Over the past few weeks, Me and Scott’s continuing series, “The New Canon” (which you can begin reading HERE) has prompted me to think about the nature of these genres. We had mentioned how Science Fiction is generally treated better in academic circles than Fantasy, and I want to know why.
There was always the possibility that Science Fiction, due to its obvious focus on science, could be considered more “realistic,” and therefore more palatable since it lessens the “fiction” element of the story. This relies of course on the assumption that “fiction” is a dirty word in academia. In many ways I take this assumption to be at least partially true, but I have come upon something that I feel is a little bit more significant: Their respective portrayals of humanity.
Science Fiction, in general, shows mankind as we are. Flawed. Broken. Hollow and cruel, despite our smarts and skills. Not, perhaps, all of the time, but in general Sci-Fi shows us the darker side of who we are. Fantasy, on the other hand, tends to show us who we could, or should be. Noble. Heroic. Flying in the face of danger for love and doing what’s right, despite our inadequacies. Fantasy is often an empowering and uplifting medium.
Note my use of “often.” There are exceptions. But in the cases of these exceptions, they often begin to blur the line between Fantasy and Science Fiction. Dune, John Carter, Star Wars and other heroic science fiction could just as easily be classified as Fantasy as Science Fiction in most cases. Meanwhile, extremely technical or cynical fantasy begins to look more and more like Science Fiction, with rules and sources of supposed “magic” that begin to look like science with a sheen of superstition, or lead characters that are so damaged, the fantasy is in service of their self destructiveness. Despite clearly science fictional elements, or fantasy elements, we tend to question the authenticity of those labels when the work acts counter to, or outside of, our presuppositions about the way those genres are supposed to look at the world, and at humanity.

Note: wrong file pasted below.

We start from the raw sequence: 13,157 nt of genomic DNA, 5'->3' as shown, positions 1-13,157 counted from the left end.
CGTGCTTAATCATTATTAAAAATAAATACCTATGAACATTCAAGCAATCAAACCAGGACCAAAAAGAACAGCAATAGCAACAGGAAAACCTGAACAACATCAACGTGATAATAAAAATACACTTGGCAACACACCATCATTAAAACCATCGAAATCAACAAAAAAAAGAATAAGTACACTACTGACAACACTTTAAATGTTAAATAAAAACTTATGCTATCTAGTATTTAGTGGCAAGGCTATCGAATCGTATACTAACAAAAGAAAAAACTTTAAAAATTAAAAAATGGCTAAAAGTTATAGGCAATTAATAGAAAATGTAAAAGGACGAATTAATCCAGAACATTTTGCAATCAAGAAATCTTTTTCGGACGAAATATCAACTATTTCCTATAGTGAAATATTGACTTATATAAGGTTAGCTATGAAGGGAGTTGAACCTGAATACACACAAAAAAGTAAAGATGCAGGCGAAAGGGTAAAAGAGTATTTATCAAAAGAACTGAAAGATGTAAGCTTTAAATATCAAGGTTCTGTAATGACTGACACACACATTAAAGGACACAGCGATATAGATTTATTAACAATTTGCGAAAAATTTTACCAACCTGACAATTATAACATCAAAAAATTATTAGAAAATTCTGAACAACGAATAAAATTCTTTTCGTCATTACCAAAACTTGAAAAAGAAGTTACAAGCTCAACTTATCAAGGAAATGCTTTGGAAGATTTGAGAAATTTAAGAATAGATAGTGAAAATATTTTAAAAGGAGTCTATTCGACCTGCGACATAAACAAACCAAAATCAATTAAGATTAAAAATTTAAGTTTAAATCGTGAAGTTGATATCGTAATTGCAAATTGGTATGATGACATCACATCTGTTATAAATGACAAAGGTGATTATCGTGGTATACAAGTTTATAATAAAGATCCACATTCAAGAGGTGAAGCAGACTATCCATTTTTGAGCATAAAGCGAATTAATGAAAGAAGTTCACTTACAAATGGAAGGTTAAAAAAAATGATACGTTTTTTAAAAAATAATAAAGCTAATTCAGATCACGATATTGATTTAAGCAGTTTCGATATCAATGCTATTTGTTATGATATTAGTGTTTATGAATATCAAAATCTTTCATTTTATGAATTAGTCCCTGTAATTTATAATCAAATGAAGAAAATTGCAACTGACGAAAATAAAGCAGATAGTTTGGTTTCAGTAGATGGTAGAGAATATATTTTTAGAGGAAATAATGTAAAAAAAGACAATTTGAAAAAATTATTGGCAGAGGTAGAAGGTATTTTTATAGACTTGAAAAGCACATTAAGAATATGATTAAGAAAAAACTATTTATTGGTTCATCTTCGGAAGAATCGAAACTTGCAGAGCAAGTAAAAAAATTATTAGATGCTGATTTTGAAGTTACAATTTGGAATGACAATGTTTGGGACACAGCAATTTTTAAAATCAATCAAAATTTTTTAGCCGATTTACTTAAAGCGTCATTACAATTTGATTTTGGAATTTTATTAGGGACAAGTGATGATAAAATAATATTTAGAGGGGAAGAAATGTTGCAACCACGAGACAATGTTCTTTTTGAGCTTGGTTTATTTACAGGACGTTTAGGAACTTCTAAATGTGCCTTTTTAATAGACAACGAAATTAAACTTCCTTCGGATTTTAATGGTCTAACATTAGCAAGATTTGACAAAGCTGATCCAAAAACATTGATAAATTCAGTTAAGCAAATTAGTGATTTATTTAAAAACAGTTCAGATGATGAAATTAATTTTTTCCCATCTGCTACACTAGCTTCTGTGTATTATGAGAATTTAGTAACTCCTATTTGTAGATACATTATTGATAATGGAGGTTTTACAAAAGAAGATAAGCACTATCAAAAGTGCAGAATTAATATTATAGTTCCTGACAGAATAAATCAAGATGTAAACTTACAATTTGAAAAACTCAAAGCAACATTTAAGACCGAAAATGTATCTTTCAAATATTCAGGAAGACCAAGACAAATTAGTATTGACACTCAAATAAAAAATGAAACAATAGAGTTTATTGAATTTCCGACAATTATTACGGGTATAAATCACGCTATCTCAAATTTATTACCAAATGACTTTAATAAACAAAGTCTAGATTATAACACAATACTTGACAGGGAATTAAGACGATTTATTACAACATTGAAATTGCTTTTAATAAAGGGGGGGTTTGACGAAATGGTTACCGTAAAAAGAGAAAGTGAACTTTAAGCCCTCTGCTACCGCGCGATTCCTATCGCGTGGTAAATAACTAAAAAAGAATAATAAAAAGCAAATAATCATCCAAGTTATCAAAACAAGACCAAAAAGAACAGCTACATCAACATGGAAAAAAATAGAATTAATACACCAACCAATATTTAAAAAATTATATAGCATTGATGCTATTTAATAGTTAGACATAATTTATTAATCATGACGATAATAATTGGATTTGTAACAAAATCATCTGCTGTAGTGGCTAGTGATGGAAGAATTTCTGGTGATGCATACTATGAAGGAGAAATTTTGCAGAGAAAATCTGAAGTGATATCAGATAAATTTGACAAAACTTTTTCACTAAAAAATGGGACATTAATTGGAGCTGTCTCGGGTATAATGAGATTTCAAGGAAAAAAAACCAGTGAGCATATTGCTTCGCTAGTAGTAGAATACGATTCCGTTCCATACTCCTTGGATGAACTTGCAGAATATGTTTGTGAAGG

Mainstream literature tends to focus on those cracks in the human psyche. It focuses on what is wrong with us. It aspires to be a mirror to show us our darker selves, ostensibly so that we may acknowledge it and change (Whether that change actually happens, or as to whether or not showing it to us is enough motivation to change is another question entirely). Because this goal is much closer to the nature of general science fiction, rather than fantasy, it makes Science Fiction more palatable to the academic audience who already hold mainstream literature to be superior. Fantasy meanwhile shows the best possible of humanity, a romantic view of nobility and heroism, and therefore must be trash.
I do agree that showing us the flaws in ourselves is a useful literary tool, and is worth lauding and celebrating, especially when done well and with skill. In that vein I appreciate good mainstream literature, or the academic perspective, as it were.
But I do not agree with the underlying assumption that showing us the best possible of ourselves is somehow base or not worthy of intellectual thought.
In fact, these two perspectives in tandem may be the best way to achieve the actual goals of literature itself, which is to spark growth in the reader (as well as to entertain, of course). Gaining both perspectives, a dissatisfaction with where we are as a society, and as individuals, coupled with some end goal of positive progress, may be enough to spur that growth.
It is for this reason that I do not understand the ghettoization of good fantasy literature, in academic circles. Shouldn’t fantasy and science fiction both be appreciated for the types of messages they are, and what they bring to the existential discussion? Of course they should.
Edward L. Cheever II
I also do not believe that Science Fiction and Fantasy have to provide those general perspectives on humanity. I enjoy uplifting, heroic Science Fiction, and cynical Fantasy as much as their more archetypical brethren.